Never abandoned

Abandoned babies ought to be high on the list of issues we pray about.

The fluorescent yellow background and the black lettering at first look like a temporary construction warning. I drive by it a couple of times a week, but can't easily read the words in the midst of fast-moving traffic.

Finally, I'm able to slow down to read them: Baby safe haven. Please leave newborn baby at hospital emergency room or a staffed fire/EMS station or police station. No questions asked. But information may be given. Thank you.

There's no mention of mother or parents – the sign doesn't speak of "your newborn baby." One can of course see why it doesn't. But still in its attempt to be both brief and authoritative, the sign seems like something from a futuristic film – as though babies can simply be passed along, and have no particular parents or family ties.

A recent news story about three newborns abandoned at intervals over several years in the same town, explains that from the time a safe-haven law was passed in the state of California, 182 newborns have been taken to hospitals and police and fire stations (Associated Press, March 28).

It makes me face up to a question: "Shouldn't those of us who have frequently experienced the effects of prayer be doing more to bring this powerful force to bear on this subject of abandoned babies?"

Having just visited a family and seen their newborn encompassed in the greatest joy and affection and gentle care, I can't help feeling that even one abandoned, unwanted baby is almost beyond conceiving – and that's much more than a play on words. It can serve as a clue as to how one can begin thinking and praying about this subject. In other words, society's mental idea, or conception, of children lies at the root of the problem and is what most needs changing.

We can bring prayer to bear on that need. Prayer by its very nature brings us into the experience and evidence of "things not seen" (Heb. 11:1), of the infinite good that is natural and present because God is real. A verse from a 17th-century hymn by Johannes Heermann has a way of touching the heart and making these "things not seen" feel close and tangible:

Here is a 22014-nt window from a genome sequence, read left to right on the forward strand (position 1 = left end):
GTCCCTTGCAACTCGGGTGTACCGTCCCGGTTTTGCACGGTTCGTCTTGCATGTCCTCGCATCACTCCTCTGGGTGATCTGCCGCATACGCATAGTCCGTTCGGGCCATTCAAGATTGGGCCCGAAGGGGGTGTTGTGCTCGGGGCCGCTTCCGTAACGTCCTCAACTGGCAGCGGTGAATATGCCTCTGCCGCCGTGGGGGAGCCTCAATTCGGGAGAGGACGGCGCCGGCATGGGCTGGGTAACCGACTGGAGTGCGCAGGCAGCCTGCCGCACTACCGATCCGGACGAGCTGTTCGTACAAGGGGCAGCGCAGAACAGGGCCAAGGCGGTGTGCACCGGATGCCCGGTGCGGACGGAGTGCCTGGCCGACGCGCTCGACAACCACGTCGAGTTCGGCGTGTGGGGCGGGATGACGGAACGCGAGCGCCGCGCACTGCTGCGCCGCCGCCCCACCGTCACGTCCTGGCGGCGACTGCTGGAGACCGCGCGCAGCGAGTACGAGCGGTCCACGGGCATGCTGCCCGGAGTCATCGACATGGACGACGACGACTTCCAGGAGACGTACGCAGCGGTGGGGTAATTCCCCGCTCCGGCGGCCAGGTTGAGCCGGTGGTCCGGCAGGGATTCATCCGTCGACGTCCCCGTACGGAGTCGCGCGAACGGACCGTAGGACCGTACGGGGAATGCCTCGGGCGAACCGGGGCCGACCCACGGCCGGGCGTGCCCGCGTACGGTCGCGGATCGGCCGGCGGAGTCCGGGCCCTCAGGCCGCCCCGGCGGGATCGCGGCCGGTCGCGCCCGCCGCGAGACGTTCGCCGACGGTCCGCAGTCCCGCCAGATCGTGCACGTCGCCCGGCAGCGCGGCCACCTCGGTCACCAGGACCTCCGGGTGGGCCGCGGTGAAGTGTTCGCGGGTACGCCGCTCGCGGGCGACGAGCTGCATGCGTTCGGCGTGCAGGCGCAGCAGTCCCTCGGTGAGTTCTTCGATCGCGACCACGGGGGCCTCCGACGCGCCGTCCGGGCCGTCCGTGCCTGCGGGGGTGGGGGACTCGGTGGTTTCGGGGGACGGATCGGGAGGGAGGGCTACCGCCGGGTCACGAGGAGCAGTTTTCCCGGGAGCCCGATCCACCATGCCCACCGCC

God is known in loving-kindness,
God, the true, eternal good;
Zion, ne'er will He forsake thee,
Trust His Father-Motherhood.
Can a mother leave her children?
Can unchanging Love forget?
Though all earthly friends betray thee,
Lo, His arm enfolds thee yet.

("Christian Science Hymnal," No. 76)

We can begin to see that God, infinite intelligence and Love, would not allow anyone to be unwanted. As definitely as prayer shows that all are equal in God's sight, it also deepens the conviction that each one is in fact His child. He never forsakes one son or daughter, despite sad evidence to the contrary.

A friend of mine was abandoned as a child and never knew his parents or even his birth date. He lived in foster homes and was abused. But after he found Christian Science, his sense of himself changed radically for the better. One of the things I've found most interesting is that his sense of bitterness, and even his conviction of the darkness of the past, disappeared as he realized that God had never actually been absent from him even in those worst of times. He realized that God's presence was constant for him, then as well as now.

Holding a newborn in your arms persuades you that the subject of babies – and not just your own – ought to be high on the list of the issues we pray about. Such prayer not only for the so-called unwanted, but for all children, will make a difference to the future of humanity because it leavens and alters the atmosphere of public thought.

Adapted from the Christian Science Sentinel .

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